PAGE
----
Letter: Women’s March

Letter to the Editor

I heartily congratulate Women’s March Los Angeles (WMLA) co-founders Emiliana Guereca and Deena Katz for successfully challenging the Israel-bashing, anti-Semitism and Louis Farrakhan-idolatry of Linda Sarsour and Tamika Mallory, leaders of the D.C.-based Women’s March, Inc. Students for Justice in Palestine and similar groups, directed by the radical Muslim Council on American-Islamic Relations (CAIR), have fomented contempt for Jews and Christians for more than a decade, poisoning the minds of a whole generation against Israel. To my knowledge, Guereca and Katz are the first liberals to say, “Enough!” to this abusive “progressive” extremism, and they won, destroying Sarsour and Mallory’s legitimacy.

WMLA’s success has positioned them to go much further; they can now challenge the corruption and forced “intersectionalism” that has poisoned the progressive movement, and help fix our broken political system. Far-leftists have destroyed free speech at many universities, shouting down pro-Israel and other conservative advocates. They’ve demonized white people and men, and regardless of how one feels about Brett Kavanaugh, they used his confirmation to threaten the bedrock of American justice, “innocent until proven guilty.” WMLA can now begin to correct these destructive attitudes.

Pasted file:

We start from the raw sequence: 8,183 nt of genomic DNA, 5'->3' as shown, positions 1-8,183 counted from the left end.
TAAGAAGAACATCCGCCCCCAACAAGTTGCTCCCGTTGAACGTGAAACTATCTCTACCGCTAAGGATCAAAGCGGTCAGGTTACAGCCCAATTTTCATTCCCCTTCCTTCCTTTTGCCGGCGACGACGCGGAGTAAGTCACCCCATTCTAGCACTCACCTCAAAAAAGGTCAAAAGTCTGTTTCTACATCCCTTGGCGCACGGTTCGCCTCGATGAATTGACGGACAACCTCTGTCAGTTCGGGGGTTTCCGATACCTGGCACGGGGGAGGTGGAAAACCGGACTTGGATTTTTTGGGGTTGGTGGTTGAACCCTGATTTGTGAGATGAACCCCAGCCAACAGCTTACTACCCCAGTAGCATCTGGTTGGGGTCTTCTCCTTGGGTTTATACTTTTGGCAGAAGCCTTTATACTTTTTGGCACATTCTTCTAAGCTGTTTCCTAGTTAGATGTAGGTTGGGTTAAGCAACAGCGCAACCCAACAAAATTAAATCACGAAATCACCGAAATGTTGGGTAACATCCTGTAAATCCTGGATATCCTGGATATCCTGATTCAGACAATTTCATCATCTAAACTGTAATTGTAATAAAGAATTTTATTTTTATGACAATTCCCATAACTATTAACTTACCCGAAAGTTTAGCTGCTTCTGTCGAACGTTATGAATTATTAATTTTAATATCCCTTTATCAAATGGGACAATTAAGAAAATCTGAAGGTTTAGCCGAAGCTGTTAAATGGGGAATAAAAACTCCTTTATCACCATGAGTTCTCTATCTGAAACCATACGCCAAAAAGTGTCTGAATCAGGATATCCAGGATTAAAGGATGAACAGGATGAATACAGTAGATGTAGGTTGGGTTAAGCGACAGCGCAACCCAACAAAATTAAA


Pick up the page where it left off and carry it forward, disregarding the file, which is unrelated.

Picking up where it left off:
WMLA might immediately sponsor a formal debate, perhaps at UCLA, between Israeli and Palestinian supporters, that begins with handshakes, and demands audience respect for both sides. It would attract advocates like Alan Dershowitz and Ms. Sarsour herself, and so be covered by the national media. Students and others would learn that Palestinians were offered and rejected a state numerous times, and that their current Gaza border “demonstrations” are actually lethal assaults. And regardless of who wins, student s would finally learn that it, like most issues, is complex, without angels or demons or either side. Women’s March LA could follow it up with debates about abortion rights and immigration policy, leading the way for both sides to really start communicating, fostering mutual respect and beginning to right our damaged ship of state. And we can all be proud to see women lead the way, and know that it started right here in LA.

Rueben Gordon